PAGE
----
Economic Growth and Political Instability
58 Pages Posted: 10 Aug 2011
Date Written: April 2, 2011
According to the conventional wisdom, the likelihood that a country will suffer various forms of political instability rises sharply when economic growth is slow and declines when growth is fast. Although this view is widely held, it has not been subjected to a great deal of careful empirical analysis, and evidence from prior studies does not unambiguously support it. Using statistical models with smoothing splines and multiple lags to allow for nonlinear and dynamic effects, this paper re-examines the relationship between economic growth and various forms of political stability: social unrest, civil-war onset, coups d’etat, and transitions to and from democracy. Some of our findings are surprising. Consistent with the conventional view, we find that the rate of civil protest and the risk of coup attempts in democracies rise during periods of slow economic growth. Contrary to conventional expectations, however, we find that the effects of economic growth on the risks of civil violence, civil-war onset, coup attempts in autocracies, and transitions to and from democracy are nonlinear, and that risks are generally highest during periods of fast, not slow, growth. We also show that GDP growth is a poor predictor of nearly all of these forms of political instability. Taken together, these findings suggest that the effects of short-term economic growth on prospects for political stability are both less powerful and more complex than is widely presumed.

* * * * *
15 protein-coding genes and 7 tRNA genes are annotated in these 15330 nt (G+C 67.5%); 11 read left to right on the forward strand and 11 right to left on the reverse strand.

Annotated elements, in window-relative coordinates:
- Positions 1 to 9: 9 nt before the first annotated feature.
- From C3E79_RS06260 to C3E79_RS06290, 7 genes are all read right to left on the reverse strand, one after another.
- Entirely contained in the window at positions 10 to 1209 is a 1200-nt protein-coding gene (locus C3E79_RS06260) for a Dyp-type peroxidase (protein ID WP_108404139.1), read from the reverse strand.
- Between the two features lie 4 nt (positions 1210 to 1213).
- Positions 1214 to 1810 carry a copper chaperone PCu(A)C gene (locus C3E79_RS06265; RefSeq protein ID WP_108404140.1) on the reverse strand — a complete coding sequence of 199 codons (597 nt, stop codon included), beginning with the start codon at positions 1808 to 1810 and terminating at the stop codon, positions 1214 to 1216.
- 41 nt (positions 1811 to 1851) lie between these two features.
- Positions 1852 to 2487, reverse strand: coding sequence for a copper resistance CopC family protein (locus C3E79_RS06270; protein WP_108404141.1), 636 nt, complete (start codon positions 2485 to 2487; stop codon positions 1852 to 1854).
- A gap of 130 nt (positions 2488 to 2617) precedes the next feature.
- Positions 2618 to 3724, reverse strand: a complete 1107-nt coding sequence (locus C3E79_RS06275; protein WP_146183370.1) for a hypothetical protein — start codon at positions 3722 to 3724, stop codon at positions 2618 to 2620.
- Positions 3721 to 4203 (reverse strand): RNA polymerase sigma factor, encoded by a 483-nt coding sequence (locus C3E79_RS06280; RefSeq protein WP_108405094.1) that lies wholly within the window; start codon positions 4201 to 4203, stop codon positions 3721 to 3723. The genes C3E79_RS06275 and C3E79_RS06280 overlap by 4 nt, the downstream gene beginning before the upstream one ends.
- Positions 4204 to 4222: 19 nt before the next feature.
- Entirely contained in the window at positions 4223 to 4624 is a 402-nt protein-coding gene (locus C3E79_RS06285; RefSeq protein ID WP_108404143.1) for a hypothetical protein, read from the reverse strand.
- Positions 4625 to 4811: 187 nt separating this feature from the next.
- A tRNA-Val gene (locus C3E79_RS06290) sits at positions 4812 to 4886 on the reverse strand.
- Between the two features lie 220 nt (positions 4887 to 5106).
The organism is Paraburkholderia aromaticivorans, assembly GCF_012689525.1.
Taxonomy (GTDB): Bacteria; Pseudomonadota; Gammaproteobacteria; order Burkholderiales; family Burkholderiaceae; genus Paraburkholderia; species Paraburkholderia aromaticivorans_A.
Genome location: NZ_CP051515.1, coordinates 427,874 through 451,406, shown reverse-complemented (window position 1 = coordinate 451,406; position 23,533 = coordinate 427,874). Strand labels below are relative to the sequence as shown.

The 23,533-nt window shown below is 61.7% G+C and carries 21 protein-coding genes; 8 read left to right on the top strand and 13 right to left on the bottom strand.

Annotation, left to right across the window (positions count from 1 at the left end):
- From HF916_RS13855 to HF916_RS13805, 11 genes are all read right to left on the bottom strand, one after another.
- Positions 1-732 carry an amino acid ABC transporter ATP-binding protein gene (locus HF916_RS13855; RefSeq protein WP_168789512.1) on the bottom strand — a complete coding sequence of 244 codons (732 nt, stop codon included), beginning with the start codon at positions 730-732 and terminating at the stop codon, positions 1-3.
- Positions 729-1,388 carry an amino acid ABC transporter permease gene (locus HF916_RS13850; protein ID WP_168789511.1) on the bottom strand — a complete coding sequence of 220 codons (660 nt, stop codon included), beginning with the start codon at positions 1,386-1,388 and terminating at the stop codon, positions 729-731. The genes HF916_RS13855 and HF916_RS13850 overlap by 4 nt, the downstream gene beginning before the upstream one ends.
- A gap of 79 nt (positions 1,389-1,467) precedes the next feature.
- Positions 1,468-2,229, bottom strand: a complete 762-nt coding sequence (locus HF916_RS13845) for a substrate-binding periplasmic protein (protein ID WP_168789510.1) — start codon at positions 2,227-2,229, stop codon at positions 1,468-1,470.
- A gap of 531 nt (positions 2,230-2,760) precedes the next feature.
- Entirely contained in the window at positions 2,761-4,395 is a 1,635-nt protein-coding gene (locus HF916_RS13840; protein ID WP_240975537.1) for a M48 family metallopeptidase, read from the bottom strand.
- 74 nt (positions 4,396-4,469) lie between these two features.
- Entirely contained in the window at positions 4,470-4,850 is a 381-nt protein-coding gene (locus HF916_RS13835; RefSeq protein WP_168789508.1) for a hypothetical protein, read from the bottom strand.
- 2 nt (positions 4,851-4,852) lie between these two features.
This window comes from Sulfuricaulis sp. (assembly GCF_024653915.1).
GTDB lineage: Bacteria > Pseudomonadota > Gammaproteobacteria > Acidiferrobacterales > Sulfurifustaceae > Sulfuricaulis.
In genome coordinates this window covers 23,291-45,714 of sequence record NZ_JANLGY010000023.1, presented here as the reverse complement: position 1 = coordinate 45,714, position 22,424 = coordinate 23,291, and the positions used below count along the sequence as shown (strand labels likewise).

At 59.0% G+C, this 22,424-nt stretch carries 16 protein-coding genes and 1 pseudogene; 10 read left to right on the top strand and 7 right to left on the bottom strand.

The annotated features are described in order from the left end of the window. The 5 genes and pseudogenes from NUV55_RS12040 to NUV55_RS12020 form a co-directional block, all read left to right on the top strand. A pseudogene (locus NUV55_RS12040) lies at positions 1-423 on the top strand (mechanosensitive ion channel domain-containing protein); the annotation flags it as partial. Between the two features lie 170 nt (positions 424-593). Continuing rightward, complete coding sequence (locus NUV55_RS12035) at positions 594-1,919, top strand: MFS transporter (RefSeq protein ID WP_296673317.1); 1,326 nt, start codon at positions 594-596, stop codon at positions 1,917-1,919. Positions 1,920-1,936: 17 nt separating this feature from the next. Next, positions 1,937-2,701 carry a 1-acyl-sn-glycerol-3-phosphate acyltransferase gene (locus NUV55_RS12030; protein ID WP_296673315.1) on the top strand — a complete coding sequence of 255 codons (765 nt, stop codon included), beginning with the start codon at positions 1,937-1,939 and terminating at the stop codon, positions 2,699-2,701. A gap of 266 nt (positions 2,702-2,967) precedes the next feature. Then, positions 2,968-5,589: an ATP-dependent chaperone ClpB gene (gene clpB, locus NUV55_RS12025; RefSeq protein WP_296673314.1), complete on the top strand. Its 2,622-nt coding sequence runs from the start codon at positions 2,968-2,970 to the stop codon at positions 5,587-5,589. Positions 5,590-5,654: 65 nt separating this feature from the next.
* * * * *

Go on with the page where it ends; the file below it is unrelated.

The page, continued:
Keywords: riots, unrest, instability, coups, democratization, growth
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